Is it possible for one to repent sufficiently at the time of death?
A short talk given by M. R. Bawa Muhaiyaddeen from Questions of Life, Answers of Wisdom Volume 2.
Dr. Mohamed Zahir Markar: Is it possible for one who, during his lifetime, has not reached the ultimate state of being united with God and has not completely annihilated himself in God, is it possible for him to repent sufficiently at the time of his death? And will God accept his repentance, so that he could achieve a state of innocence and union with God at that time?
Bawa Muhaiyaddeen: If we make a supplication (du’ä’) to God at the last moment to give us a fully ripe, mature crop, it will not work. What we need to do is water the crop and fertilize it from the beginning. If we fail to tend it at the right time, but then beg of God at the very end, “Please forgive my mistakes and give me a good crop,” He will not grant it. That crop cannot be full grown all of a sudden. Similarly, at the time when a man is about to die, when he is preoccupied with writing his last will and portioning out his accumulated wealth, when he is saying what he wants to give to so and so and to so and so at that time it will be impossible to ask for pardon or to rectify his omissions.
Earlier there was so much time for the crop to be nurtured and made to thrive. He shouldn’t have waited until the last moment, when he is suffering and his tears are owing from his eyes, for at that moment he will be pleading, “O God, will You not forgive me?” and at the same time crying out, “O God, who will look after my wife?”
At that time, he will not be able to speak, for the tongue will not be able to move and the death rattle will be in his throat as he suddenly remembers, “O God, my granddaughter is pregnant. I will not be able to see the baby with my eyes. O my God, I wasn’t able to tell my people where I kept all my money. I didn’t have time to distribute my wealth. I didn’t tell my people who I lent money to.” All these thoughts will be running about in his mind at that time. The thoughts of what he is leaving behind will keep coming, so he will not have time then to talk to God.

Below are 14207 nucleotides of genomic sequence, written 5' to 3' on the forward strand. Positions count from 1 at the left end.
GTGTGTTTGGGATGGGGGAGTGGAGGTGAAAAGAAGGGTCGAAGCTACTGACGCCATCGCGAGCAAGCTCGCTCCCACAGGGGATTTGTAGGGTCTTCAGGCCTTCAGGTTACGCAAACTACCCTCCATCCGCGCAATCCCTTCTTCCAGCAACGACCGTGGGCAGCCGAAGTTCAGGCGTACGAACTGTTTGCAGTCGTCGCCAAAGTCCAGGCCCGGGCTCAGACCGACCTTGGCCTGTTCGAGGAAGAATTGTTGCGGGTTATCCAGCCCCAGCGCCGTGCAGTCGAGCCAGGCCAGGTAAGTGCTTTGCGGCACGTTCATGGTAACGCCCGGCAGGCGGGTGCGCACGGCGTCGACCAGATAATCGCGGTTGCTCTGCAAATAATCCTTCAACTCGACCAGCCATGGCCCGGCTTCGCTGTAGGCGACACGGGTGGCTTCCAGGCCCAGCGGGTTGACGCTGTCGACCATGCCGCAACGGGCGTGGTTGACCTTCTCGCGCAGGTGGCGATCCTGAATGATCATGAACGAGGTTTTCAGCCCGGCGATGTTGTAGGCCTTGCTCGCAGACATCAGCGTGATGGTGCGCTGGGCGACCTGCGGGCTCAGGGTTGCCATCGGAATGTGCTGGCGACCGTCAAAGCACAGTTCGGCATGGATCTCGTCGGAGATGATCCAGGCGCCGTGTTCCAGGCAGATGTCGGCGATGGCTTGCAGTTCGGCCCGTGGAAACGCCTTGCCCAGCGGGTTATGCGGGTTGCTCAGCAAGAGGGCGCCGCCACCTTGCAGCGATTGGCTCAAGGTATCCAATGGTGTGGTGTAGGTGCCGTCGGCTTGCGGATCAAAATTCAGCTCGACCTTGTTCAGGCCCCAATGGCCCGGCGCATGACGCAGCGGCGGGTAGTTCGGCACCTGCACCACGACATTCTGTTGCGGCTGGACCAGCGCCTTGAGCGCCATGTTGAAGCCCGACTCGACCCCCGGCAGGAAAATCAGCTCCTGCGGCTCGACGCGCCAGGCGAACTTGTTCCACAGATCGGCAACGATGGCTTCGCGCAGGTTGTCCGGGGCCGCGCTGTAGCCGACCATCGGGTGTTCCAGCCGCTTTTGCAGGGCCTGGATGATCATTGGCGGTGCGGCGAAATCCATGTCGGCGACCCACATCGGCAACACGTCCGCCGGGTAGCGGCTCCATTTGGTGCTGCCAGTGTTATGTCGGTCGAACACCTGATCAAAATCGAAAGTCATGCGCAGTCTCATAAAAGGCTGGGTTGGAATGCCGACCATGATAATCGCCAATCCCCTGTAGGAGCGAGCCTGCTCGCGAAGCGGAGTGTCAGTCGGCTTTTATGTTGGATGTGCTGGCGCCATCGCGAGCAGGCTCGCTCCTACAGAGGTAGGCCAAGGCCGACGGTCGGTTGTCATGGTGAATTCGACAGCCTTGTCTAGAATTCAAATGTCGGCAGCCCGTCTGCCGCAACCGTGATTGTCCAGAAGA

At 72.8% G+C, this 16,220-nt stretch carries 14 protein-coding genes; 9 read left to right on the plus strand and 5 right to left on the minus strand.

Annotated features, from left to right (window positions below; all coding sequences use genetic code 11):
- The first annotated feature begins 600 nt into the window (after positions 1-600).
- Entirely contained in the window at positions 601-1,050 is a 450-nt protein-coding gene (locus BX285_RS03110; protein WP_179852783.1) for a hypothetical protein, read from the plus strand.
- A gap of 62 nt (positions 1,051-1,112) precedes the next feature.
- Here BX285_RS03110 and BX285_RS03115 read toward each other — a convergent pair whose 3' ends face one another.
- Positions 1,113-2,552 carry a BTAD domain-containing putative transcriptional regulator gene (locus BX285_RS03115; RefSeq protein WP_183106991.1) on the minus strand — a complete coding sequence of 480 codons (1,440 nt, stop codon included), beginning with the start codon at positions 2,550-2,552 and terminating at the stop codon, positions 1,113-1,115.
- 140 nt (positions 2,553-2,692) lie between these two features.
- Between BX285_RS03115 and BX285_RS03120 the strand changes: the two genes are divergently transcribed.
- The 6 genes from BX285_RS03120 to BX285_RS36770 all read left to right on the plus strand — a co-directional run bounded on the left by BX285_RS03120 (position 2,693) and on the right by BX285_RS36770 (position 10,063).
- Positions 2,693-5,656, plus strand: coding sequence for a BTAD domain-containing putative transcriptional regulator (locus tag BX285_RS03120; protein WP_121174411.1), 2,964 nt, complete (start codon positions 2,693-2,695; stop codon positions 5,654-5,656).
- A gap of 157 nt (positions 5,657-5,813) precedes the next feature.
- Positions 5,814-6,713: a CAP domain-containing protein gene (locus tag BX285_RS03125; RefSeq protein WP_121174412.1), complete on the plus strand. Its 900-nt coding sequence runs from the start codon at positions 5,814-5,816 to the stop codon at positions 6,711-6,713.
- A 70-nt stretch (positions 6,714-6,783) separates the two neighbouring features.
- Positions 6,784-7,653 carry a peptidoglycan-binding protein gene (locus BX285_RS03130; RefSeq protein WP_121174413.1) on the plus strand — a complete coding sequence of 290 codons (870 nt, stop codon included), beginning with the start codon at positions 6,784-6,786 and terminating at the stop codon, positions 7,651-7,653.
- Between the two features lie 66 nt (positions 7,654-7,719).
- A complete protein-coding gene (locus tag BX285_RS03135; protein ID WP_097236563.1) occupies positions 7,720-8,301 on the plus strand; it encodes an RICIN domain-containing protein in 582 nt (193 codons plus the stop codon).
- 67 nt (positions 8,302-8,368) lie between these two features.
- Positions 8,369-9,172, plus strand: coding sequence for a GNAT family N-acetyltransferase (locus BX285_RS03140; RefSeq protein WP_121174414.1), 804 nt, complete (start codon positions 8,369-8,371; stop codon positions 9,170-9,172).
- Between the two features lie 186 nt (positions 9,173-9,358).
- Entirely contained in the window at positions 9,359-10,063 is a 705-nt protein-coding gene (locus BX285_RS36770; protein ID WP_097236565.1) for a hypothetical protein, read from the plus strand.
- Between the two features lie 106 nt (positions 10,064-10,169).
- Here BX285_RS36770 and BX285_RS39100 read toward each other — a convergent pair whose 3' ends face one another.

Just as the thoughts that come to the mind of a crazy man are thoughts about events that happened earlier, the words he speaks will be words he has spoken or heard earlier, not words about what is happening now. When a man goes crazy, he keeps talking about the past, saying things like, “So and so did this to me or that to me.” He doesn’t talk about the present or the future; he has no notion at all of what is to come.
Like that, in the final stage of life, at the time of the death rattle, it is the old reels that will be playing back for him. It is the things that happened in the past that he will be remembering. At that time he will not be aware enough to ask God for forgiveness. He will not remember to ask about what is to follow. Therefore, earlier on, while there is still time, he must keep on asking for forgiveness with each breath.
Dr. Markar: I was not asking for myself, but for the sake of others.
Bawa Muhaiyaddeen: But it is to you I am saying this. How can the person asking the question speak on behalf of somebody else? This is a question you have to ask on your own behalf. Listen to it as though it is for you. Have you gone beyond this state? If one who has no eyes wants to give eyes to others, how can he do it?
You have to ask for forgiveness every second of your life, every breath, every moment. For this moment say, “Al-hamdu lilläh (All praise be to God),” and for the next moment say, “Tawakkul-‘alalläh (I place my trust entirely in God).” Try to establish this state, at least from now on every one of you. Whatever happens to you at each moment, whether favorable or not, say, “Shakür (I am content). Al-hamdu lilläh.” There is no need for us to worry about what is going to happen in the next moment. We only need say, “Tawakkul-‘alalläh (It is His will and His responsibility).” God is in charge. Whatever happens comes from Him. And when that next moment comes and goes, no matter how it may turn out we must thank God with contentment, and praise Him saying, “Al-hamdu lilläh!”